KNOXVILLE, Tenn. (AP) — The orange wool slacks Derek Dooley's worn in each game this season haven't always translated into victories, but they have inspired a cult-like following and fashion trend among the Tennessee faithful.
In the week leading up to Tennessee's annual meeting with rival Florida, it seemed all fans could talk about was whether or not the Volunteers' coach would wear his brightly colored orange pants at the Swamp.
He did, but Florida won 33-23, their seventh straight victory over the Volunteers.
"The pants cannot guarantee a win," Dooley quipped a couple of days after the loss.
Dooley said he was inspired to wear orange bottoms not by former basketball coach Bruce Pearl's orange sports coat as some surmised, but by watching "The Color Orange: The Condredge Holloway story," an ESPN documentary about the first black quarterback in the Southeastern Conference. Holloway started for the Vols from 1972-74 and is now an assistant athletics director at Tennessee.
Holloway's coach, Bill Battle, would occasionally wore orange pants, but his game outfit of choice was an orange shirt with a tie and slacks of a more conservative color. His successor, Johnny Majors, wore orange polyester pants, a white polo-style shirt with orange collar, a white belt and white shoes to games during the first few years of his Tennessee career, which stretched from 1977-92, but opted for a suit for games later in his career.
"There's nothing better than old footage," Dooley said. "I just remember seeing the old footage of the coaches out there and they all had orange pants on. So I asked (team equipment manager Roger Frazier) if he could get a pair of orange pants. He didn't think I'd wear them. He thought I was wasting my money.
"Everybody else wanted me to wear white shoes and a white belt. My wife intervened on that," Dooley added. "That's why you never do anything without asking your wife."
Dooley and Frazier went to Knoxville custom tailoring company John H. Daniel, which fulfilled the order with wool that was woven and dyed in England.
"They had to make three different attempts at dyeing the wool before they got the color we needed, the exact shade of orange," said Joe Taylor, director of sales for John H. Daniel. "I went over to (Dooley's) office, and we compared the fabric to all of his game gear before we even made the pant. He said it was spot on."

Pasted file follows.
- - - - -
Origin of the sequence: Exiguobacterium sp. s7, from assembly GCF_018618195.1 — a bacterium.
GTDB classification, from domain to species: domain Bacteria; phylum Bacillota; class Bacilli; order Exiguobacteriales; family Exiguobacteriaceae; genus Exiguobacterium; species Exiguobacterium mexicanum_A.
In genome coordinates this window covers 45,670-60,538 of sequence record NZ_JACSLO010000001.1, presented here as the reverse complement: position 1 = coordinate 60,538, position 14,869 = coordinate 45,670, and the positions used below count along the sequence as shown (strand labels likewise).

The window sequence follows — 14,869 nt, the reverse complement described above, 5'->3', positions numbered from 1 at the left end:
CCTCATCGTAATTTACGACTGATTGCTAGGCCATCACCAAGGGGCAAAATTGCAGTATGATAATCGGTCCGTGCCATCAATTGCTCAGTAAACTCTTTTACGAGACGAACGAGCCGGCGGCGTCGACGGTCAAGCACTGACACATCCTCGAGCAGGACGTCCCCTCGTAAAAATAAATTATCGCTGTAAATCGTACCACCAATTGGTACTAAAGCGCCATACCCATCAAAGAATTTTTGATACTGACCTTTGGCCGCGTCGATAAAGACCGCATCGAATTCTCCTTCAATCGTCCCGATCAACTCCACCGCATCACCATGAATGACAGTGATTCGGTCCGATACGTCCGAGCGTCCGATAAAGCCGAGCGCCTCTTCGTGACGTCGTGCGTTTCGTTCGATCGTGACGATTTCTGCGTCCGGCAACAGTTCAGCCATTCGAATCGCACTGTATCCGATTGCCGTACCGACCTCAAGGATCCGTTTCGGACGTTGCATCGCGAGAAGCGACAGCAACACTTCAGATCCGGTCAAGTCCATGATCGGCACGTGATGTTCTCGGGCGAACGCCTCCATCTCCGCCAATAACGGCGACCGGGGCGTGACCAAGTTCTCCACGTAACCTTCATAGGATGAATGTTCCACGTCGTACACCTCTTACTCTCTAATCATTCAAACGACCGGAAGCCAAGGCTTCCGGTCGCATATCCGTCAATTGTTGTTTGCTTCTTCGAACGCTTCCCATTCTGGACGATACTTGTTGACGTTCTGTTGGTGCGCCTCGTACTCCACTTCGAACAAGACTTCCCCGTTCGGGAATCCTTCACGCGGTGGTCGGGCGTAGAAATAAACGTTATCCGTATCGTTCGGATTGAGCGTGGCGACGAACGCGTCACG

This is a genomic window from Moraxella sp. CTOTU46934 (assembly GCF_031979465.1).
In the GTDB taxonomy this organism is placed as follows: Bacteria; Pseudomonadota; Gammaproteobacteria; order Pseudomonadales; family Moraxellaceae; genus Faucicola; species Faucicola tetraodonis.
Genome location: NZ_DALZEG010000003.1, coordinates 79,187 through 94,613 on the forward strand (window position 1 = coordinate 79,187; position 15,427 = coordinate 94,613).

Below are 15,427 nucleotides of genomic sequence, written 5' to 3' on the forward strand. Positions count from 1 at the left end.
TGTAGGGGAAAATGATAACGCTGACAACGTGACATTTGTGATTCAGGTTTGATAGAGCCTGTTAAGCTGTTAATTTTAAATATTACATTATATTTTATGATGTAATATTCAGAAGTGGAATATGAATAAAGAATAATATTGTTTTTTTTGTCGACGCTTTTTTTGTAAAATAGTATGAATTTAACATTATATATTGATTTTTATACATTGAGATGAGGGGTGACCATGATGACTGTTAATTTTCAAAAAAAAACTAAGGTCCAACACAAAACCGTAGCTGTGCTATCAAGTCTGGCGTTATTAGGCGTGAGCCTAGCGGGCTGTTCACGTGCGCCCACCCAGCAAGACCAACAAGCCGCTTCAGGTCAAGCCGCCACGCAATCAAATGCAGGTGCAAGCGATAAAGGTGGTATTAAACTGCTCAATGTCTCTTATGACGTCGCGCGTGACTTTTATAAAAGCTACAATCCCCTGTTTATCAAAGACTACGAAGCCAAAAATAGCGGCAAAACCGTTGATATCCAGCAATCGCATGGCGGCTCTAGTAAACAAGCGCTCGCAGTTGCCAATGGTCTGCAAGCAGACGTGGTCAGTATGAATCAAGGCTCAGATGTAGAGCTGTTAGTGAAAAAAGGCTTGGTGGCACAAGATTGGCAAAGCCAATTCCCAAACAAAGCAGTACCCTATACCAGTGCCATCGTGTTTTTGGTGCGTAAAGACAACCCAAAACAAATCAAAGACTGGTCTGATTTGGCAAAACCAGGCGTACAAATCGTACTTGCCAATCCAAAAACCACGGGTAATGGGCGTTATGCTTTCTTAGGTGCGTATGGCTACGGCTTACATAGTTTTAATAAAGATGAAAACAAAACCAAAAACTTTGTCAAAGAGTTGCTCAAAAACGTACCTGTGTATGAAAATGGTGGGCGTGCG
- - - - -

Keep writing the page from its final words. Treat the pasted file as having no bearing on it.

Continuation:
Dooley debuted the slacks at Tennessee's Sept. 3 season opener against Montana. A photo of him in his orange pants was shared on the team's official Twitter account during the pregame warmups and had been viewed more than 17,000 times by the end of the 42-16 Vols victory.
A "Derek Dooley's Orange Pants" Facebook group had more than 25,000 followers on Friday, and the pants inspired their own Twitter account, "Dooleys_pants," where they've been tweeting their own sartorial take on legendary Tennessee coach Robert Neyland's game maxims. The gameday pants maxims include, "Carry the fight to khaki pants and keep it there for 60 minutes," rather than carrying the fight to the opponent as Neyland would say.
Soon after the Montana game, John H. Taylor began taking orders from Tennessee fans for their own custom-made orange pants. Currently, two styles are offered: a cotton-style pant that costs $199 and a wool style that's similar to Dooley's for $399.
Because all of the pants are custom made, the turn around on them is about three weeks. That means the Tennessee fans who ordered theirs immediately after the season opener will get their first chance to wear them at Neyland Stadium on Oct. 1, when the Vols (2-1) host Buffalo.
The company has taken so many orders, Taylor can't keep up with the number. Since receiving a mention during CBS's broadcast of the Tennessee-Florida game, orders have come in from as far away as California.
"I didn't know what to expect," Taylor said. "On game day when he first wore them, my phone was blowing up."
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